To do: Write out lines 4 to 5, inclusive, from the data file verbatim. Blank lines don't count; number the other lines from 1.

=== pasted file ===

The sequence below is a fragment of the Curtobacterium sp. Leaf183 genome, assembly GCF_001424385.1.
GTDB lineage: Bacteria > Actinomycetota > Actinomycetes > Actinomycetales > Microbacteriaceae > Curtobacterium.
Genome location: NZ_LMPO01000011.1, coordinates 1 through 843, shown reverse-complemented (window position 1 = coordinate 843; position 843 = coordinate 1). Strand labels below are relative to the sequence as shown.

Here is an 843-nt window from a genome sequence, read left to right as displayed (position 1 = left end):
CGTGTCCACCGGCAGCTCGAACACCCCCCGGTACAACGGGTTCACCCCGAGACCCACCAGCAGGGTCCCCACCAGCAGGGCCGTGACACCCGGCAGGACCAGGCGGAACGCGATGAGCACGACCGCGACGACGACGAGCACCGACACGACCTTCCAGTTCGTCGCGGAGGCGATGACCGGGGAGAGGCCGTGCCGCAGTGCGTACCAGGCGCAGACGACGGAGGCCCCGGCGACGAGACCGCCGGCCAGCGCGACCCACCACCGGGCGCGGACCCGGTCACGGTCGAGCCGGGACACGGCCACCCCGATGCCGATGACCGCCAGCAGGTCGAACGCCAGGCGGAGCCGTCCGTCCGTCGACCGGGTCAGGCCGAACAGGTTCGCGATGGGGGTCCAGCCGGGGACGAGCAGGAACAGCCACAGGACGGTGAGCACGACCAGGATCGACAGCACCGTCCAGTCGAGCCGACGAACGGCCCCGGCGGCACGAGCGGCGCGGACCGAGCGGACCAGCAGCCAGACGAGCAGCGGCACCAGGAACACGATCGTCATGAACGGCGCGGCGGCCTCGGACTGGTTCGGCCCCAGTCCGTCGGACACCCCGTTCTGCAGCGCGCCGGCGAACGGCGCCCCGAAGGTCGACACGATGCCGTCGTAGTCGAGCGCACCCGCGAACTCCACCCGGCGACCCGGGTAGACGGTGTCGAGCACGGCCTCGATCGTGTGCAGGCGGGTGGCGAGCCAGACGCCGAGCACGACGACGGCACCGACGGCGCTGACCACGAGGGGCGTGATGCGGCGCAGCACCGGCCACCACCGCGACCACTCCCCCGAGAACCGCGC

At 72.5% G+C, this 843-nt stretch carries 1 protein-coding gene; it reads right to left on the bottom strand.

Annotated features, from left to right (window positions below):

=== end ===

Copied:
Here is an 843-nt window from a genome sequence, read left to right as displayed (position 1 = left end):
CGTGTCCACCGGCAGCTCGAACACCCCCCGGTACAACGGGTTCACCCCGAGACCCACCAGCAGGGTCCCCACCAGCAGGGCCGTGACACCCGGCAGGACCAGGCGGAACGCGATGAGCACGACCGCGACGACGACGAGCACCGACACGACCTTCCAGTTCGTCGCGGAGGCGATGACCGGGGAGAGGCCGTGCCGCAGTGCGTACCAGGCGCAGACGACGGAGGCCCCGGCGACGAGACCGCCGGCCAGCGCGACCCACCACCGGGCGCGGACCCGGTCACGGTCGAGCCGGGACACGGCCACCCCGATGCCGATGACCGCCAGCAGGTCGAACGCCAGGCGGAGCCGTCCGTCCGTCGACCGGGTCAGGCCGAACAGGTTCGCGATGGGGGTCCAGCCGGGGACGAGCAGGAACAGCCACAGGACGGTGAGCACGACCAGGATCGACAGCACCGTCCAGTCGAGCCGACGAACGGCCCCGGCGGCACGAGCGGCGCGGACCGAGCGGACCAGCAGCCAGACGAGCAGCGGCACCAGGAACACGATCGTCATGAACGGCGCGGCGGCCTCGGACTGGTTCGGCCCCAGTCCGTCGGACACCCCGTTCTGCAGCGCGCCGGCGAACGGCGCCCCGAAGGTCGACACGATGCCGTCGTAGTCGAGCGCACCCGCGAACTCCACCCGGCGACCCGGGTAGACGGTGTCGAGCACGGCCTCGATCGTGTGCAGGCGGGTGGCGAGCCAGACGCCGAGCACGACGACGGCACCGACGGCGCTGACCACGAGGGGCGTGATGCGGCGCAGCACCGGCCACCACCGCGACCACTCCCCCGAGAACCGCGC